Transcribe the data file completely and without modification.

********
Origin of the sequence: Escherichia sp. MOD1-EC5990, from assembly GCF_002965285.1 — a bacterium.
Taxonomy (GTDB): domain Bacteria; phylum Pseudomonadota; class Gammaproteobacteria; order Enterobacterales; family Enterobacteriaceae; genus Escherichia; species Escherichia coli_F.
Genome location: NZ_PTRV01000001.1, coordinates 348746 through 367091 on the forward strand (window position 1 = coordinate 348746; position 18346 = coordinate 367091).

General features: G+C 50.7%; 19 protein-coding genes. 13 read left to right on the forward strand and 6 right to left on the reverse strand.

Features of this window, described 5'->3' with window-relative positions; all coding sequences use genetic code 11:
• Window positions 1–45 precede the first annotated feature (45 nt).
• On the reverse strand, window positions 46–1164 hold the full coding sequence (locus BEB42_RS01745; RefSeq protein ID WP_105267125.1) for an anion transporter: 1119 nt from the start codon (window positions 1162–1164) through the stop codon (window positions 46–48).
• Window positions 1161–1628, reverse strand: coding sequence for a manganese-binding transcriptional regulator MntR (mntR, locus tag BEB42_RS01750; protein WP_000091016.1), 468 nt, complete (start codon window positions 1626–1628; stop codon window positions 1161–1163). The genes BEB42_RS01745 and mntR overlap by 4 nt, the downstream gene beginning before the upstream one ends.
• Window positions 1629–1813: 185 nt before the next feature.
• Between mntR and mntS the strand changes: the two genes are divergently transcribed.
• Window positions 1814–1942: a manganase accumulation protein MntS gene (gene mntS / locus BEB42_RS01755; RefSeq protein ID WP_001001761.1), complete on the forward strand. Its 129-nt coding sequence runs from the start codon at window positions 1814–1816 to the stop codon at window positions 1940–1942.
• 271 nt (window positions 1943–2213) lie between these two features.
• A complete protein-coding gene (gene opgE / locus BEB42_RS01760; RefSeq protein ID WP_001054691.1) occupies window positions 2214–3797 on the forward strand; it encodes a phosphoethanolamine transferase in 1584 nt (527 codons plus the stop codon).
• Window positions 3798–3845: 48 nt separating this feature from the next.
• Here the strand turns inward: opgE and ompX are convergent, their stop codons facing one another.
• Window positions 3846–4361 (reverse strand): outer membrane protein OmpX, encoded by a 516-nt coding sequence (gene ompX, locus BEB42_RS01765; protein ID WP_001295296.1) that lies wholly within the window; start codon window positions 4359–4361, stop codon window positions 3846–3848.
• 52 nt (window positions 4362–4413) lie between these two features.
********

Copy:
Origin of the sequence: Escherichia sp. MOD1-EC5990, from assembly GCF_002965285.1 — a bacterium.
Taxonomy (GTDB): domain Bacteria; phylum Pseudomonadota; class Gammaproteobacteria; order Enterobacterales; family Enterobacteriaceae; genus Escherichia; species Escherichia coli_F.
Genome location: NZ_PTRV01000001.1, coordinates 348746 through 367091 on the forward strand (window position 1 = coordinate 348746; position 18346 = coordinate 367091).

General features: G+C 50.7%; 19 protein-coding genes. 13 read left to right on the forward strand and 6 right to left on the reverse strand.

Features of this window, described 5'->3' with window-relative positions; all coding sequences use genetic code 11:
• Window positions 1–45 precede the first annotated feature (45 nt).
• On the reverse strand, window positions 46–1164 hold the full coding sequence (locus BEB42_RS01745; RefSeq protein ID WP_105267125.1) for an anion transporter: 1119 nt from the start codon (window positions 1162–1164) through the stop codon (window positions 46–48).
• Window positions 1161–1628, reverse strand: coding sequence for a manganese-binding transcriptional regulator MntR (mntR, locus tag BEB42_RS01750; protein WP_000091016.1), 468 nt, complete (start codon window positions 1626–1628; stop codon window positions 1161–1163). The genes BEB42_RS01745 and mntR overlap by 4 nt, the downstream gene beginning before the upstream one ends.
• Window positions 1629–1813: 185 nt before the next feature.
• Between mntR and mntS the strand changes: the two genes are divergently transcribed.
• Window positions 1814–1942: a manganase accumulation protein MntS gene (gene mntS / locus BEB42_RS01755; RefSeq protein ID WP_001001761.1), complete on the forward strand. Its 129-nt coding sequence runs from the start codon at window positions 1814–1816 to the stop codon at window positions 1940–1942.
• 271 nt (window positions 1943–2213) lie between these two features.
• A complete protein-coding gene (gene opgE / locus BEB42_RS01760; RefSeq protein ID WP_001054691.1) occupies window positions 2214–3797 on the forward strand; it encodes a phosphoethanolamine transferase in 1584 nt (527 codons plus the stop codon).
• Window positions 3798–3845: 48 nt separating this feature from the next.
• Here the strand turns inward: opgE and ompX are convergent, their stop codons facing one another.
• Window positions 3846–4361 (reverse strand): outer membrane protein OmpX, encoded by a 516-nt coding sequence (gene ompX, locus BEB42_RS01765; protein ID WP_001295296.1) that lies wholly within the window; start codon window positions 4359–4361, stop codon window positions 3846–3848.
• 52 nt (window positions 4362–4413) lie between these two features.